It’s a good time to be a fan. Of what, you ask? Of anything. Fan culture—that idea of loving a project collectively as a supportive body—is acknowledged, celebrated, and catered to today in the entertainment industry as it never was before. Often utilizing its Disney-affiliated synergy, ABC is a network currently blasting headfirst into fan culture its shows target. Agents of S.H.I.E.L.D., Agent Carter, The Muppets, and even Galavant are all examples of ABC tapping into the concept of a show that can be enjoyed by all, but is more greatly appreciated by a specific niche audience who is aware of the program’s background and history. It’s a technique on the rise, and it was first pioneered by Once Upon a Time, which embraces its Comic-Con crowd in all its glory for a jam-packed fourth season now arriving on Blu-ray.
In this case, that niche group is Disney fans and animation addicts: people whose childhoods were rooted in fairytales and who esteem those stories’ characters. The subject matter is almost revered, and as we come to find throughout the Blu-ray set of Once Upon a Time: The Complete Fourth Season, this reverence is something the entire cast and crew is well aware of. The new collection gives the viewer a deeper understanding of the story development process and, of course, offers the chance to relive the show’s most fan-centric season yet (and also its most multilayered). Divided into two halves telling two concrete stories, the season handles this multilayering very differently. First, as enjoyably intricate and then as maddeningly complex. Because of this separation of theme and filmmaking approach, it’s only fair to review each half of the season separately.
Whenever new, temporary characters are introduced to Once Upon a Time, they work best if they are able to provide the permanent cast with more depth. The Frozen crew does this for Emma, but at the same time brings forth an entirely new story that has roots in the original Snow Queen tale.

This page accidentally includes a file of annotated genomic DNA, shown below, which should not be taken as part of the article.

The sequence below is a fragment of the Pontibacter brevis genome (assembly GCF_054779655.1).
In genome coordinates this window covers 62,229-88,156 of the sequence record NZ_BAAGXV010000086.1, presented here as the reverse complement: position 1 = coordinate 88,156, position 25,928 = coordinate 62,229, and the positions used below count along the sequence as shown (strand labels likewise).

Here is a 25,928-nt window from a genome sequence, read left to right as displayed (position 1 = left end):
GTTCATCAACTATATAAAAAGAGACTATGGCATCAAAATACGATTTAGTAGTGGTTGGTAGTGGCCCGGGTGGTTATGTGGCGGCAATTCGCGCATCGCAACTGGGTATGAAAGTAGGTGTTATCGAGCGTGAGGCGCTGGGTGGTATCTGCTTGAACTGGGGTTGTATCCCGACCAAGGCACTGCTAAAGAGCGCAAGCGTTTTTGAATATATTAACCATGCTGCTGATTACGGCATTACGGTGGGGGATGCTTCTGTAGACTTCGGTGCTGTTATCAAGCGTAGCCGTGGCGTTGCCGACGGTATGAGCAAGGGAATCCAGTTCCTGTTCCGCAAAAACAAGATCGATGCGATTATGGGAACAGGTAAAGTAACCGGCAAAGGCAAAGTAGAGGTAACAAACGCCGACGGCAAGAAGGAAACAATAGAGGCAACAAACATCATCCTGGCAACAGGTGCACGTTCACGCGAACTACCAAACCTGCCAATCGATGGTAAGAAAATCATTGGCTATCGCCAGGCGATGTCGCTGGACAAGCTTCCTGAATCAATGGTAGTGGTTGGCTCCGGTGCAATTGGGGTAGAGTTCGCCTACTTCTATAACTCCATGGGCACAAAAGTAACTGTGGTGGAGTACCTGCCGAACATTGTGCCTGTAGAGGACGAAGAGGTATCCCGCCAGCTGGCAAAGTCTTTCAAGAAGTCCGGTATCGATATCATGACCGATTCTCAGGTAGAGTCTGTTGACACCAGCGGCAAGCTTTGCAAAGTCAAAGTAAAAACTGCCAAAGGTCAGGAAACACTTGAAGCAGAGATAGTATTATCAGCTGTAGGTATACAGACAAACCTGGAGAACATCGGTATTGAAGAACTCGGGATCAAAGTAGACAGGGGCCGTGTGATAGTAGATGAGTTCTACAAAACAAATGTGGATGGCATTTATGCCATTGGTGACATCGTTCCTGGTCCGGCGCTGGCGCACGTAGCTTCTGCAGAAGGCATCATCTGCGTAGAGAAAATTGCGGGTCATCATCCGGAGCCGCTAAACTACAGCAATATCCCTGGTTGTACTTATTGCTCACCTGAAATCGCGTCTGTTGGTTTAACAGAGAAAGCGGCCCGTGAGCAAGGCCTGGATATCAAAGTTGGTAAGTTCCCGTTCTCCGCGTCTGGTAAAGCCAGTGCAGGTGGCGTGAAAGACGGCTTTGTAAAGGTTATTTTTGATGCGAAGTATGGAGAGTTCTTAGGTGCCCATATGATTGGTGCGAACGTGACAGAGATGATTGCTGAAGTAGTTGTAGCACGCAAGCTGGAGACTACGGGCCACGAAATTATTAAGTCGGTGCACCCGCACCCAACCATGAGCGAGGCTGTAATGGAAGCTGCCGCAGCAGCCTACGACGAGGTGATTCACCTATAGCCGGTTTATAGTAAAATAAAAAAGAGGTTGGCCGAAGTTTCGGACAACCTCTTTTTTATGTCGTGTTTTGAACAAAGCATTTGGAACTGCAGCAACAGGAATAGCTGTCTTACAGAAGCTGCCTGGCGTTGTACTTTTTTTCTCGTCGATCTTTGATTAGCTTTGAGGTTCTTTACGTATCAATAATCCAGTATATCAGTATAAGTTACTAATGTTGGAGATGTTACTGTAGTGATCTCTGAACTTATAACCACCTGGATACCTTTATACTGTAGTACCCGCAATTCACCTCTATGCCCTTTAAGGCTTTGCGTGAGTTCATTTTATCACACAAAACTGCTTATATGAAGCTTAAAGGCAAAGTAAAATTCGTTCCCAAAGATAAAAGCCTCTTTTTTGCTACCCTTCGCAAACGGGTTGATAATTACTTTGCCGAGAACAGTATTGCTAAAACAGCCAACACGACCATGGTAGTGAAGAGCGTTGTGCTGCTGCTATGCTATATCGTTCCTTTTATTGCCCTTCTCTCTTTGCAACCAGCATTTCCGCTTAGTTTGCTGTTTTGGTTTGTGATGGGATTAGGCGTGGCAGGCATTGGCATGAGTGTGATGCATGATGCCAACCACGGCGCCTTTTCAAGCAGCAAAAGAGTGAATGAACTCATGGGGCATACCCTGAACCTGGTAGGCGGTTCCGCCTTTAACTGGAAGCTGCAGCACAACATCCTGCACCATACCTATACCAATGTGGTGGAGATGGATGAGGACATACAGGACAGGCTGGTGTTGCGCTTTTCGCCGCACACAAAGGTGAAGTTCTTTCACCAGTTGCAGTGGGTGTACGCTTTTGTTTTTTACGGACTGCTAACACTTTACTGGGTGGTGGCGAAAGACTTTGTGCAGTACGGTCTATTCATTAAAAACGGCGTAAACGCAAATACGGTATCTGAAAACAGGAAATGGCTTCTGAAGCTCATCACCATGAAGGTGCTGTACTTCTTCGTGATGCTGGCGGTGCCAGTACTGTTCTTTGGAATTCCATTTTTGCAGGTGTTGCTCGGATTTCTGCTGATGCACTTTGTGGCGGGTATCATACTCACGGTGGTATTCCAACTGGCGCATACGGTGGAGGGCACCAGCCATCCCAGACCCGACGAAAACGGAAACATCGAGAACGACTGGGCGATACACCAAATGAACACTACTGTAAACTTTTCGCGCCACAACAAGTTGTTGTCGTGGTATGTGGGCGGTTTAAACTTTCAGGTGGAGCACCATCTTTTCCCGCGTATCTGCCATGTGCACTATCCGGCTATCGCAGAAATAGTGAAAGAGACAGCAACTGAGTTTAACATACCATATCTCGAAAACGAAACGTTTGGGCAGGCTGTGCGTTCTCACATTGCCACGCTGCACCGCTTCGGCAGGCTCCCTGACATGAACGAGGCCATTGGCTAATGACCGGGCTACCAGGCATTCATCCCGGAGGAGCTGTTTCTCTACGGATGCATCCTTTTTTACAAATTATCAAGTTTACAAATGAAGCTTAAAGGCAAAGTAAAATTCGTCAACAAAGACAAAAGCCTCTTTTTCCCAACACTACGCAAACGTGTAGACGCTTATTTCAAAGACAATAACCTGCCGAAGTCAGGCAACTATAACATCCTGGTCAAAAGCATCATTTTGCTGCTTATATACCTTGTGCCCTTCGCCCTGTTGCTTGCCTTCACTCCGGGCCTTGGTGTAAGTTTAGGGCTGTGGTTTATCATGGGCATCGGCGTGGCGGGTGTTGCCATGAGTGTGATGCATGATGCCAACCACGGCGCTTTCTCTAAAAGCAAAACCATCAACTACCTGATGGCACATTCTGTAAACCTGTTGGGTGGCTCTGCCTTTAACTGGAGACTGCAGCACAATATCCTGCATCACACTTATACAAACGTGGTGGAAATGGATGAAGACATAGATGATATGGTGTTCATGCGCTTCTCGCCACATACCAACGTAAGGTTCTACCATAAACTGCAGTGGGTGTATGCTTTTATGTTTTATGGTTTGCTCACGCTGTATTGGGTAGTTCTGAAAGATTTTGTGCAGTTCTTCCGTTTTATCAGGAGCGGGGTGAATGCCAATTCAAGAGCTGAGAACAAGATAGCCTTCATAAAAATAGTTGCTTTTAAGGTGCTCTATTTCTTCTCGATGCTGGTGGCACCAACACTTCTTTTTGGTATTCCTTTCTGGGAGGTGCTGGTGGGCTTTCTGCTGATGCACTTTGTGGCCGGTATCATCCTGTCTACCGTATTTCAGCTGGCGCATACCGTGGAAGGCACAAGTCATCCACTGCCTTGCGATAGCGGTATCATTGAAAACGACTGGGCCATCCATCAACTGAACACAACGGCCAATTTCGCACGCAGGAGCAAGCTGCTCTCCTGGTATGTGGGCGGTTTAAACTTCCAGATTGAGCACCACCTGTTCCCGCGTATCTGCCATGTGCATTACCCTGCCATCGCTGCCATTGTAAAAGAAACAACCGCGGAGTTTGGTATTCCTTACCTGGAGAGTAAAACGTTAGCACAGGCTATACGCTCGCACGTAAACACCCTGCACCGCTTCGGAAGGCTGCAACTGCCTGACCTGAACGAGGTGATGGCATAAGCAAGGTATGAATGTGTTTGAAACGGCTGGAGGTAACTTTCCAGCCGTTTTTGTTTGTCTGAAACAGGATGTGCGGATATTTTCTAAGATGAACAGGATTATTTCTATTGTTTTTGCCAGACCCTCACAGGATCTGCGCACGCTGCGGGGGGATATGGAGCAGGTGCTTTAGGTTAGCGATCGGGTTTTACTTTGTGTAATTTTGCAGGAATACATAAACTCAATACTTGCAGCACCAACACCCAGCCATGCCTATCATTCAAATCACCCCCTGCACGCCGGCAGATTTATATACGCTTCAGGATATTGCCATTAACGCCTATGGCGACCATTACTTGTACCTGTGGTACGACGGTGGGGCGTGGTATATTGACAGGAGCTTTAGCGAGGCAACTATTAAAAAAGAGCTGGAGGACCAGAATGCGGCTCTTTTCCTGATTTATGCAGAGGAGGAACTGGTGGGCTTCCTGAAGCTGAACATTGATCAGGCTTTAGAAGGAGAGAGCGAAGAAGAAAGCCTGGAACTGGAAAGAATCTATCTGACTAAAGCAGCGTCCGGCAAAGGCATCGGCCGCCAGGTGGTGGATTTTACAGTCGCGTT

The Frozen characters are utilized in both the present day Storybrooke plot and the flashback sequences. In a move unique to this season, the flashbacks stick with the same characters for the entire arc and air sequentially, creating what ultimately amounts to a live-action Frozen mini-series. If you’ve had enough of the Frozen train, this doesn’t bode well. But if you’re open to the idea of more, it’s a riveting ride. Focusing so much on one specific property (and admittedly spotlighting the regular cast minimally) isn’t something that should happen every season, but as a one-time event at the peak of Frozen‘s unprecedented popularity it’s representative of a special moment in animation history. The story, taking place two years after Frozen, involves Anna leaving Arendelle on a quest to discover why her parents took the voyage that ended in their deaths. She eventually meets Ingrid, a woman with Elsa’s same icy powers who shares a mysterious link to Anna and Elsa’s past. Meanwhile in Storybrooke, Elsa’s arrival leads to newfound revelations about herself and Emma.
With Frozen being such a recent release, Once doesn’t so much reinvent the story as it does continue it, and the same is true of the characters’ personalities. Anna and Elsa are direct interpretations of their film counterparts rather than altered twists as the program did before with a few familiar characters. They are cast to a tee, with Elizabeth Lail exemplifying Anna’s exuberance and Georgina Haig embodying Elsa’s prestige with expertise. Scott Michael Foster as Kristoff similarly presents an authentic translation of the screen character. Additionally, the nature of the characters’ dialogue brings a sense of whimsy and comedic timing that is sometimes inherently absent in Once and, for the most part, is welcome (except when it plays off of eye-roll-worthy Frozen references). Elizabeth Mitchell’s performance as Ingrid brings a compelling new element into the Frozen infrastructure in a way that almost makes me wish Disney Animation would use this same idea for Frozen 2. It’s that good. The only gripe in terms of content is that Elsa seems to have learned nothing from Frozen. Her character is right back where she was before: fearful of herself. The explanation is her separation from Anna, but that element of the story feels like retrodden territory.
As a whole, the Frozen arc is intriguing, well-paced, and wonderfully character-driven. This half of the season has enough intent direction that rewatching its episodes is an enlightening rediscovery of elements I missed on television. “Shattered Sight” is by far the standout episode, though all do an admirable job at celebrating Frozen while simultaneously staying grounded in Once.
Queens of Darkness ✮✮
The same cannot be said for the season’s second half, initially marketed as “Queens of Darkness” but then titled as different variations of “Heroes and Villains” and “Dark Emma.” In a nutshell, that sentence is indicative of the the entire half-season: too many things going on at once with no clear thread or reason to care. Maleficent, Ursula, and Cruella De Vil are introduced as the primary baddies at first, but quickly become just one item in a huge assemblage of new characters and storylines added to the show quickly.